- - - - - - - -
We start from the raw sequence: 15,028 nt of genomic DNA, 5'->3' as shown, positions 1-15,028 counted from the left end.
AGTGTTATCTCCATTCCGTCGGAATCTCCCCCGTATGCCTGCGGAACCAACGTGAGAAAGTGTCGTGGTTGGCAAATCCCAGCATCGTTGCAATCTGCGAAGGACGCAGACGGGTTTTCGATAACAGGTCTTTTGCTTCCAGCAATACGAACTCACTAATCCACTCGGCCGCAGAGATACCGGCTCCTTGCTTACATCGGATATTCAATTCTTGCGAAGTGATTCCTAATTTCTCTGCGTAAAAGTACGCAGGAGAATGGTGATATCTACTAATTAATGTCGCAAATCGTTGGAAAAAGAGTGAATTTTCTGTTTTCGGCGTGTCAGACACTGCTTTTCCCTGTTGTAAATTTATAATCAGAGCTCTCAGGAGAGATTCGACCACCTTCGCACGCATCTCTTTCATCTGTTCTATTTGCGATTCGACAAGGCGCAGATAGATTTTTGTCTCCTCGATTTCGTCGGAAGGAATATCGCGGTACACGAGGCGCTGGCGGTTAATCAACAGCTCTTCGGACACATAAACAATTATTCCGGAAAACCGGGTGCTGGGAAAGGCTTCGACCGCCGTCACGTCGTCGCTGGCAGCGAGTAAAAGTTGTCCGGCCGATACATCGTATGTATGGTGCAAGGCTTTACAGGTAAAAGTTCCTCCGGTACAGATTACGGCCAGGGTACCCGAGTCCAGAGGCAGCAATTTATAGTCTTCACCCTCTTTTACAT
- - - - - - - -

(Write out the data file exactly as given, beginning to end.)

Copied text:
We start from the raw sequence: 15,028 nt of genomic DNA, 5'->3' as shown, positions 1-15,028 counted from the left end.
AGTGTTATCTCCATTCCGTCGGAATCTCCCCCGTATGCCTGCGGAACCAACGTGAGAAAGTGTCGTGGTTGGCAAATCCCAGCATCGTTGCAATCTGCGAAGGACGCAGACGGGTTTTCGATAACAGGTCTTTTGCTTCCAGCAATACGAACTCACTAATCCACTCGGCCGCAGAGATACCGGCTCCTTGCTTACATCGGATATTCAATTCTTGCGAAGTGATTCCTAATTTCTCTGCGTAAAAGTACGCAGGAGAATGGTGATATCTACTAATTAATGTCGCAAATCGTTGGAAAAAGAGTGAATTTTCTGTTTTCGGCGTGTCAGACACTGCTTTTCCCTGTTGTAAATTTATAATCAGAGCTCTCAGGAGAGATTCGACCACCTTCGCACGCATCTCTTTCATCTGTTCTATTTGCGATTCGACAAGGCGCAGATAGATTTTTGTCTCCTCGATTTCGTCGGAAGGAATATCGCGGTACACGAGGCGCTGGCGGTTAATCAACAGCTCTTCGGACACATAAACAATTATTCCGGAAAACCGGGTGCTGGGAAAGGCTTCGACCGCCGTCACGTCGTCGCTGGCAGCGAGTAAAAGTTGTCCGGCCGATACATCGTATGTATGGTGCAAGGCTTTACAGGTAAAAGTTCCTCCGGTACAGATTACGGCCAGGGTACCCGAGTCCAGAGGCAGCAATTTATAGTCTTCACCCTCTTTTACAT